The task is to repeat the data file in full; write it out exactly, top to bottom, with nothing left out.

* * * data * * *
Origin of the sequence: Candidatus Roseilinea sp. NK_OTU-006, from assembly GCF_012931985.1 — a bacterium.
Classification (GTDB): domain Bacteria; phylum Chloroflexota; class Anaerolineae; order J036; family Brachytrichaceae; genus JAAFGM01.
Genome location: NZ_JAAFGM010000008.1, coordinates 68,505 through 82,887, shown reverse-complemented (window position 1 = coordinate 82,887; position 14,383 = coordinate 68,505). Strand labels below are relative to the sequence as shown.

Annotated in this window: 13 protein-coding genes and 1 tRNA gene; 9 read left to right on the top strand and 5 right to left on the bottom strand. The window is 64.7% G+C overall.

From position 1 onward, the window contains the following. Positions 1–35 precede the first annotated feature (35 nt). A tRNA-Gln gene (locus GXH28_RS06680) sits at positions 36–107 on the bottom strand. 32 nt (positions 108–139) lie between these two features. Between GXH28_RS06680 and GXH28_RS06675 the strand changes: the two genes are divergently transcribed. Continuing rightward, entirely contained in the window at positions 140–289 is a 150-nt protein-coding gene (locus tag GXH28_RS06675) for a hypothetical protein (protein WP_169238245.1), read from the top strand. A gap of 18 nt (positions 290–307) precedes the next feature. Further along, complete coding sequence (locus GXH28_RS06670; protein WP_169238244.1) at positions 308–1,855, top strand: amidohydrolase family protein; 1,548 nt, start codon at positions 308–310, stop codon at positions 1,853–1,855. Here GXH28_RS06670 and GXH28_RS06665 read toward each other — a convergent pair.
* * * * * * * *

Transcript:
Origin of the sequence: Candidatus Roseilinea sp. NK_OTU-006, from assembly GCF_012931985.1 — a bacterium.
Classification (GTDB): domain Bacteria; phylum Chloroflexota; class Anaerolineae; order J036; family Brachytrichaceae; genus JAAFGM01.
Genome location: NZ_JAAFGM010000008.1, coordinates 68,505 through 82,887, shown reverse-complemented (window position 1 = coordinate 82,887; position 14,383 = coordinate 68,505). Strand labels below are relative to the sequence as shown.

Annotated in this window: 13 protein-coding genes and 1 tRNA gene; 9 read left to right on the top strand and 5 right to left on the bottom strand. The window is 64.7% G+C overall.

From position 1 onward, the window contains the following. Positions 1–35 precede the first annotated feature (35 nt). A tRNA-Gln gene (locus GXH28_RS06680) sits at positions 36–107 on the bottom strand. 32 nt (positions 108–139) lie between these two features. Between GXH28_RS06680 and GXH28_RS06675 the strand changes: the two genes are divergently transcribed. Continuing rightward, entirely contained in the window at positions 140–289 is a 150-nt protein-coding gene (locus tag GXH28_RS06675) for a hypothetical protein (protein WP_169238245.1), read from the top strand. A gap of 18 nt (positions 290–307) precedes the next feature. Further along, complete coding sequence (locus GXH28_RS06670; protein WP_169238244.1) at positions 308–1,855, top strand: amidohydrolase family protein; 1,548 nt, start codon at positions 308–310, stop codon at positions 1,853–1,855. Here GXH28_RS06670 and GXH28_RS06665 read toward each other — a convergent pair.